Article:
Good to know: Phone service is virtually nonexistent inside Cervantes, so make sure to meet up with your crew beforehand.

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Cory Henry and the Funk Apostles

Courtesy of Cory Henry

Where: Cervantes’ Other Side
Price: $37.50 advance, $40 day of, $79 VIP (add $9 with fees)
Why go: This seven-piece act is led by Cory Henry, among the best Hammond B-3 organ players around and known for his role in the band Snarky Puppy. Despite the name, expect more than just funk from this group, which moves easily between blues, soul, R&B, Afrobeat, gospel, and pop, with Henry serving as both sideman and bandleader.
Good to know: The VIP Masterclass + Meet & Greet Experience gets you early entry to the show, a meet-and-greet photo opportunity, commemorative laminate, limited edition journal, and full masterclass led by Cory Henry, which will focus on soloing, writing, and finding your voice as a musician.

DeVotchKa

DeVotchKa. Courtesy of Manmade Media

Where: Bluebird Theater
Price: $29 ($39 with fees)
Why go: In August, Denver-based quartet Devotchka released The Night Falls Forever, its first studio LP since 2011’s 100 Lovers (Live with the Colorado Symphony came out the following year). The album serves as a continuation of the band’s particular mix of gypsy folk, indie pop, and stadium rock; writing for AllMusic, James Christopher Monger described the band as casting “a wide and eclectic net of sound that evokes Coldplay by way of Beirut.”
Good to know: Go early for Colorado Americana act the Sweet Lillies, which blend covers with original songwriting, weaving deft harmonies throughout. Oh, and that fascinating instrument you’re sure to see DeVotchKa’s Nick Urata playing? It’s a theremin.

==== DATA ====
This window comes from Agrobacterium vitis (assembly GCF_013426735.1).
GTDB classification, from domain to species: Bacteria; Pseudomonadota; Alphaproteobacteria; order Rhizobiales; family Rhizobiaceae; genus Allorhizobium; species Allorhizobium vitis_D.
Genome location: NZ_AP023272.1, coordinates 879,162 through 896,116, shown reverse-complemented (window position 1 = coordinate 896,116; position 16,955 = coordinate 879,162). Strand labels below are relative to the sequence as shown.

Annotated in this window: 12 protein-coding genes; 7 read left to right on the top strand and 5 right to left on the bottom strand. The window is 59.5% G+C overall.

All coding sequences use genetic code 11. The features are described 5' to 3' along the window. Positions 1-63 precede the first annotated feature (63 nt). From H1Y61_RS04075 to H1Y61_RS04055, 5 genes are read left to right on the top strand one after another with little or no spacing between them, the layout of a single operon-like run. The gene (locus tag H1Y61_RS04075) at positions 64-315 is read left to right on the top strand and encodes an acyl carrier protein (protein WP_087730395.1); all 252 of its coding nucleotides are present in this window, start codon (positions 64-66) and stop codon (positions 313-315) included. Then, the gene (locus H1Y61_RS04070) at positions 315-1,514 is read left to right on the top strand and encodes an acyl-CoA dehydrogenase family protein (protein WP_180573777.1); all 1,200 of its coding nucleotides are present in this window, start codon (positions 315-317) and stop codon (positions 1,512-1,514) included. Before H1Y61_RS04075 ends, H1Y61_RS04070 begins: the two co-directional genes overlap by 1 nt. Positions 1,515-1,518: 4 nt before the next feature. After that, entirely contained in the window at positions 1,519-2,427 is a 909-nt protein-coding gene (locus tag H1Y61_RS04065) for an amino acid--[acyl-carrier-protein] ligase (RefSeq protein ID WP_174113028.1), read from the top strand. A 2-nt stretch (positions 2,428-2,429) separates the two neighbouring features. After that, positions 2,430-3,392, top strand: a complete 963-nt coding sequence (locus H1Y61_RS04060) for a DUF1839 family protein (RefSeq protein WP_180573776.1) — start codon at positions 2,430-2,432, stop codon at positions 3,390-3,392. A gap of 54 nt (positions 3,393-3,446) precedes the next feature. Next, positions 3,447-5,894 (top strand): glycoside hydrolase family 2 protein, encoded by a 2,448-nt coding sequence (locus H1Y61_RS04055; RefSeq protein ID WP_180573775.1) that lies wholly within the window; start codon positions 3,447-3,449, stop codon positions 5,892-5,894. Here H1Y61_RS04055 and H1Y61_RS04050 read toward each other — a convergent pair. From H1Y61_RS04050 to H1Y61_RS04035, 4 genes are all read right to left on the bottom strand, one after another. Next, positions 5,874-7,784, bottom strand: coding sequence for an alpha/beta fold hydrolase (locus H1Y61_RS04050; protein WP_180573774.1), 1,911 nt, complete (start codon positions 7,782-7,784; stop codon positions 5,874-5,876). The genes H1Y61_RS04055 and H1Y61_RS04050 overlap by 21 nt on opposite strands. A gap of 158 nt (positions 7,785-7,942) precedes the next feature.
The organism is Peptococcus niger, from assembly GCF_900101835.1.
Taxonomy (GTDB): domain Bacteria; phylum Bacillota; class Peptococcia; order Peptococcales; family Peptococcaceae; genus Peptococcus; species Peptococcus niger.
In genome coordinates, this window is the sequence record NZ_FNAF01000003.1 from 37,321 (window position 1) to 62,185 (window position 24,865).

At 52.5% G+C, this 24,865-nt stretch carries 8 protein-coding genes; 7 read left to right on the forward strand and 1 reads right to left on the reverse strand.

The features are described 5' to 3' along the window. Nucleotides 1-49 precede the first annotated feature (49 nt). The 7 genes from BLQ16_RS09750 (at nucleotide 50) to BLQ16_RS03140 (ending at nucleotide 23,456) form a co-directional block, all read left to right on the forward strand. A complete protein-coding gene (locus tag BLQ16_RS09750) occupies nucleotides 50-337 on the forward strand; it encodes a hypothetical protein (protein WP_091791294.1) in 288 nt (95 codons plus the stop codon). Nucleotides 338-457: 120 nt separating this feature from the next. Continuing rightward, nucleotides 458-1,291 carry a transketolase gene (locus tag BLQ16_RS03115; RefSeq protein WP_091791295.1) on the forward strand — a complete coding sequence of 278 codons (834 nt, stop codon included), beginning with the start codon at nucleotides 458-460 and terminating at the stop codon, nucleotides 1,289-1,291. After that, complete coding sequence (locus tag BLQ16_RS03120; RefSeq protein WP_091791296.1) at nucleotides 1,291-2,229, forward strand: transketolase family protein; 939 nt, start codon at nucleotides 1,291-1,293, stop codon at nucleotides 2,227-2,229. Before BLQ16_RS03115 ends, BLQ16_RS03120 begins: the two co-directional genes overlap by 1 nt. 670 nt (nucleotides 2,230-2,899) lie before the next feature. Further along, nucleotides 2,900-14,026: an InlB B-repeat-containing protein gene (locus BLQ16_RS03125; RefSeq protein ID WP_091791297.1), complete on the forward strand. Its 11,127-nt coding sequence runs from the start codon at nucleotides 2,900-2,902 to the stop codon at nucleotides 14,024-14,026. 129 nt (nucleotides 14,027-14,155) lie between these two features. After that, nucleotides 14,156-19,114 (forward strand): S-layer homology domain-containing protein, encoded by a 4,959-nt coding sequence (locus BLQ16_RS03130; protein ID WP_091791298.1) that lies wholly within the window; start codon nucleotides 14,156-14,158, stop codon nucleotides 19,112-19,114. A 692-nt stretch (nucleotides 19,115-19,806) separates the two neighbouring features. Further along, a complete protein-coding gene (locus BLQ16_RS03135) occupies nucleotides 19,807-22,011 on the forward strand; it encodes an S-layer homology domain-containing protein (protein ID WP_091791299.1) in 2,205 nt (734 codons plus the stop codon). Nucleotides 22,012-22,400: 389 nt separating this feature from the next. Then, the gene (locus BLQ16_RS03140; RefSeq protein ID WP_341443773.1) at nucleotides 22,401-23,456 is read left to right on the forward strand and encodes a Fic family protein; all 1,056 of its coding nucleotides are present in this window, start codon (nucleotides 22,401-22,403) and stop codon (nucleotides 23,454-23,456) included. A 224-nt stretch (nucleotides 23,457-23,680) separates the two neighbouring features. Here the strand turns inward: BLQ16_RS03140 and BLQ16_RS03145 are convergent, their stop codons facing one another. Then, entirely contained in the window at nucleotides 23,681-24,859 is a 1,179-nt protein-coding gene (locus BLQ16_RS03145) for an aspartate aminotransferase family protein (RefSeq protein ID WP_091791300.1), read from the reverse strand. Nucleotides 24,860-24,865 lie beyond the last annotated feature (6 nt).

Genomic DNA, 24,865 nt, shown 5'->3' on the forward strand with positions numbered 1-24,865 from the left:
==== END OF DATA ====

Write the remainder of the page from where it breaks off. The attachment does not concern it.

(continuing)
(Read about how the Colorado Symphony Orchestra Teamed Up with Devotchka)

Gogol Bordello

Gogol Bordello. Courtesy of Dan Efram

Where: Boulder Theater, Boulder
Price: $50 ($62 with service fees)
Why go: Ukrainian frontman Eugene Hütz knows how to command a room, combining his larger-than-life personality with wild costumes and humorous stage antics. The rest of the band—eight members total—add to the drama, cultivating a gypsy-punk sound that can easily sway cabaret or indie-rock. No matter the genre, this show will be fun.
Good to know: Tickets are the same online, over the phone, and at the box office. Detroit five-piece Jessica Hernandez & the Deltas (surf pop-indie rock-R&B soul) will kick things off at 9 p.m.

Slim Cessna’s Auto Club

Slim Cessna’s Auto Club. Courtesy of Gary Isaacs

Where: Globe Hall
Price: $28 ($38.50 with fees); $70 for a three-day pass ($76 with fees)
Why go: Formed in Denver in 1992 and named for frontman Slim Cessna, this seven-piece band plays country rock with punk energy, making for a very rock-and-roll-meets-honky-tonk vibe. Slim Cessna’s Auto Club has a reputation for putting on an outstanding live show, so it’s safe to assume the NYE set will be extraordinary.
Good to know: Globe Hall will begin serving up its Texas-style, wood-fired barbecue beginning at 6 p.m.

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Gasoline Lollipops

Gasoline Lollipops. Courtesy of Arianne Autaubo

Where: Fox Theatre, Boulder
Price: $20 in advance ($27 with fees)
Why go: Boulder-based alt-country band Gasoline Lollipops will perform Tom Petty’s 1994 album, Wildflowers, in its entirety to ring in the new year. The four-piece will add its own brand of electrified folk to what is widely considered Petty’s best album.
Good to know: Colorado Americana acts Grant Farm, helmed by National Flatpicking Champion Tyler Grant, and the River Arkansas will open the show at 9 p.m.

Decadence

Courtesy of Decadence

Where: Colorado Convention Center
Price: $159 ($193 with fees); $398 for a two-day VIP pass
Why go: No Denver-based NYE music lineup would be complete without Decadence, the nation’s largest end-of-the-year music festival. The stacked lineup includes Skrillex, GRiZ, and Bassnectar, to name a few, and is spread out on multiple stages over two days. More than 600,000-square-feet of convention center exhibit halls will be transformed for the event, complete with over-the-top decor and production.
Good to know: If large crowds and loud music aren’t your idea of a good time, this isn’t the show for you. VIP tickets provide access to a separate entrance, elevated viewing decks, private bars, and a lounge with seating.